Adding a second internet connection to your home network

I’ve had a business DSL through AT&T (formerly SBC) for the 7 years we’ve lived here.  Initially I was hosting sites and my own email server, as well as having enough network equipment I wanted to play with to justify the expense.  I got 5 static IPs and the fastest they had available 6 Mbps/768 Kbps.  I’ve reduced the number of servers using that bandwidth, but increased the number of clients (and the per client bandwidth), and have had some times recently where things just don’t work too well, or pause, or just go wonky.  Some days, youtube videos pause every 20 seconds, making them almost impossible to watch.  I hear my wife constantly complaining about lag on her game server, and I can’t easily determine if it’s our side or server side.  This just isn’t enough bandwidth anymore.  Yes I realize that there is probably some optimization to be found, some new QoS rules I can put in place, but that all requires time, and I am critically short of that right now.  So I decided I needed to get another internet connection to offload some of the client bandwidth usage during peak times.  If Verizon would just put some FiOS service out here, I might be set with just one connection again (HINT HINT VERIZON!).

Obviously, I already have a DSL, so getting another one is probably out of the question (well, I didn’t research if it was, but I assumed so…besides, TWC has a faster connection anyway for cheaper…at least for now).  So I decided on a cable modem from Time Warner (TWC).  Their turbo is listed as up to 22 Mbps/2 Mbps, so this should handle our client needs just fine.  The big question was how to add this connection into our network without disrupting our extensive network setup (MP3 streaming server, various test servers, VMWare boxes and other network shares and printers).  I do have a RadWare LinkProof router load balancer (which would basically merge the 2 connections into 1), but I decided against it since I want to configure certain clients to use the new connection, while leaving others to use the older connection.

Here’s what I did, with a little background on the existing setup so you’ll understand it.


The previous configuration had all the client connections using a single static IP address routed through a Linksys RVS4000 router.  The RVS4000 is configured as IP 192.168.0.1 on the internal network, handing our DHCP addresses for the clients from 192.168.0.2+.  All the servers are on a different IP address off the DSL router (the RVS4000 sits behind the DSL router).  The printers and other network devices all have static IPs mapped so I can make sure they retain the same addresses and all our shares and various services know where to connect.  Obviously, I’d like the clients using the 192.168 network resources to still be able to connect, so I needed to figure out how to get the TWC connection to fit that scheme.  Turned out to be so easy it amazed me (though I guess it probably shouldn’t since it makes total sense).  I hooked the TWC modem to another router (a spare Netgear one for now), and then configured that to be be at LAN IP 192.168.0.254, and DHCP off.  Since the router gets all it’s TWC info dynamically (the RVS4000 router has static WAN settings), I shouldn’t have to worry about that portion of it at all (though I am worried that TWC may change DNS servers based on dynamic IP allocated…that will take some time to determine.  If that happens, the TWC modem will become the DHCP server since the RVS4000 DNS settings are static and will remain so for the forseeable future).  Since the netgear router is now configured to be on the same network as all the clients, I connected it to the main gigabit switch in the server room and configured a client with a static IP address pointing to the netgear router as the gateway.  VOILA!  I was on, on the TWC connection vs. the AT&T one.  I then validated the speed and IP address I was expecting and all was well.  All I needed to do then was configure the rest of the clients to statically point to the correct gateway and DNS servers (I haven’t finished that yet).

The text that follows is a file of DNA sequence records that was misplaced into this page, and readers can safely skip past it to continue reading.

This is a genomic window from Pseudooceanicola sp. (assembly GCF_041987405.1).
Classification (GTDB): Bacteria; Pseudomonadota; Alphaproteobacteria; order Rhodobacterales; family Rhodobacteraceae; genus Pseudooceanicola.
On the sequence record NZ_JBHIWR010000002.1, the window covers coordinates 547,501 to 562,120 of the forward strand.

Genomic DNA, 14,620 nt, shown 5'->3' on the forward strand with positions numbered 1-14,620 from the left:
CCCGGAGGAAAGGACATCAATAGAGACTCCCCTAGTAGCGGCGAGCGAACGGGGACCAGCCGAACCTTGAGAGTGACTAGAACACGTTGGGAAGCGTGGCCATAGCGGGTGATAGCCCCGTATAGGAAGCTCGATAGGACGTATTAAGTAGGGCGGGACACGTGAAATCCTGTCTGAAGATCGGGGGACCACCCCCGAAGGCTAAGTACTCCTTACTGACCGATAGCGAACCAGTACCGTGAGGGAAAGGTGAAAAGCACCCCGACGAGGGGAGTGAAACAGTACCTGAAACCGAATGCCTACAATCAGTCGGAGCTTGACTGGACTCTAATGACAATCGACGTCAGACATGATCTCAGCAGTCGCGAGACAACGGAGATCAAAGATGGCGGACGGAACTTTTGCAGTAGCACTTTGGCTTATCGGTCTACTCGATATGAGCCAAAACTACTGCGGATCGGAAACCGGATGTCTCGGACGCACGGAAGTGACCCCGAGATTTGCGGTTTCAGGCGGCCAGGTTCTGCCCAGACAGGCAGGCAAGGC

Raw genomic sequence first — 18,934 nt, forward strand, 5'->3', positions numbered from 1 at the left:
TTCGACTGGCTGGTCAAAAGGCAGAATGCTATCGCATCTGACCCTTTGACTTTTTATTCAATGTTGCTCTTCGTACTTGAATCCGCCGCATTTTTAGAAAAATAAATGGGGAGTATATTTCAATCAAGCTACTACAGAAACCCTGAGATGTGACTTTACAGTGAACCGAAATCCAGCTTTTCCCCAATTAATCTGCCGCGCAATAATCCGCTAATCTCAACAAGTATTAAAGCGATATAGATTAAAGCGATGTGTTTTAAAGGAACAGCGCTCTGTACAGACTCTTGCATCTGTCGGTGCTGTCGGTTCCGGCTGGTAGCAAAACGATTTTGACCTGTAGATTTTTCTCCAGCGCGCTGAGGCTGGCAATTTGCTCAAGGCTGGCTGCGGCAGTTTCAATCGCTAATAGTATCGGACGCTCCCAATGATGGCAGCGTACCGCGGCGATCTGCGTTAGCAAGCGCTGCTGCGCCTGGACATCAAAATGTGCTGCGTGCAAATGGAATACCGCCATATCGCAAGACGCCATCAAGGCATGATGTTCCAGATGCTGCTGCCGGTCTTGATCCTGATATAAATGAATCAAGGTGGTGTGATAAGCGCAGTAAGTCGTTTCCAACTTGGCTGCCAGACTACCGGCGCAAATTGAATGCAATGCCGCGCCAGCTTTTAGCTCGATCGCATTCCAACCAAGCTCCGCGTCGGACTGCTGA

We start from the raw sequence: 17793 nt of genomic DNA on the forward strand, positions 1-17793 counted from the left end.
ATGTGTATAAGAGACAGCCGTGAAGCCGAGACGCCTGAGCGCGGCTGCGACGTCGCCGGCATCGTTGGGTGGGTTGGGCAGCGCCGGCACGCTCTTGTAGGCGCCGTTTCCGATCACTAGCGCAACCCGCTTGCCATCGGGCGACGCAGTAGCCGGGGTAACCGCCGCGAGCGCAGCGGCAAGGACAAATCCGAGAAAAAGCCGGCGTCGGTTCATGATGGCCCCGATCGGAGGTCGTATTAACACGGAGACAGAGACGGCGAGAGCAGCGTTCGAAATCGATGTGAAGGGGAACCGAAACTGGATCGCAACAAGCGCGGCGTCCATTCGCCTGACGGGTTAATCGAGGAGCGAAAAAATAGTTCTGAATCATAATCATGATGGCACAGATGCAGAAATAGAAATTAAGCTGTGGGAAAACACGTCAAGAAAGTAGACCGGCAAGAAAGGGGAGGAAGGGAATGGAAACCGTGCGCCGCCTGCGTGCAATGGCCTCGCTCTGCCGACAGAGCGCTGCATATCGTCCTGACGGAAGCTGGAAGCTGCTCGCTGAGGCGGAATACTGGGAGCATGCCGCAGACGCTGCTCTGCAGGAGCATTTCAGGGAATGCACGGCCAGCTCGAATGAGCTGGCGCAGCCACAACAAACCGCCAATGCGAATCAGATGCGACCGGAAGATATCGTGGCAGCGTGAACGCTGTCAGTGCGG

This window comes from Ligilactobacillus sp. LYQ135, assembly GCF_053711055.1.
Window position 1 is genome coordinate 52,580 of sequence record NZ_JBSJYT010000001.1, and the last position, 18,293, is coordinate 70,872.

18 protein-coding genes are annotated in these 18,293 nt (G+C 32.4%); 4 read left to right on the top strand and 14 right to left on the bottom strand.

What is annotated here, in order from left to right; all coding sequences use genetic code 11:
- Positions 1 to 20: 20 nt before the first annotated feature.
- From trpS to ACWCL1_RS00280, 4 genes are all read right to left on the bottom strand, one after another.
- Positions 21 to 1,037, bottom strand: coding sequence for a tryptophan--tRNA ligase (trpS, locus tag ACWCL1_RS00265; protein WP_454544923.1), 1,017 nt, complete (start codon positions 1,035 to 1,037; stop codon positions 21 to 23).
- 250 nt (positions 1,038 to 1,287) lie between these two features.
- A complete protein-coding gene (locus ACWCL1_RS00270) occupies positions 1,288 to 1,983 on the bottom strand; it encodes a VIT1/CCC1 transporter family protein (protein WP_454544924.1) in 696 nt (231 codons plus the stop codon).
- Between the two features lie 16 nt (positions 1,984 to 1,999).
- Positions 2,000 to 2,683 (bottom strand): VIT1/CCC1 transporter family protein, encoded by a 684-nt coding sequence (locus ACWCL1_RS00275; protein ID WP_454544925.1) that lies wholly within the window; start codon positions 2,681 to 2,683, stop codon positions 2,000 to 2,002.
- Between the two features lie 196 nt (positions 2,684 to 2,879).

Next up is to get a better router/firewall on that TWC connection.  I have a PIX 301, or a PIX 306 that I could use, or I might go with the M0n0wall system I keep wanting to play with.

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One Comment

  1. Posted August 2, 2012 at 12:12 am | Permalink

    We have two connection here and the IP I assign is 10.10.10.77 and 10.10.10.99 😀

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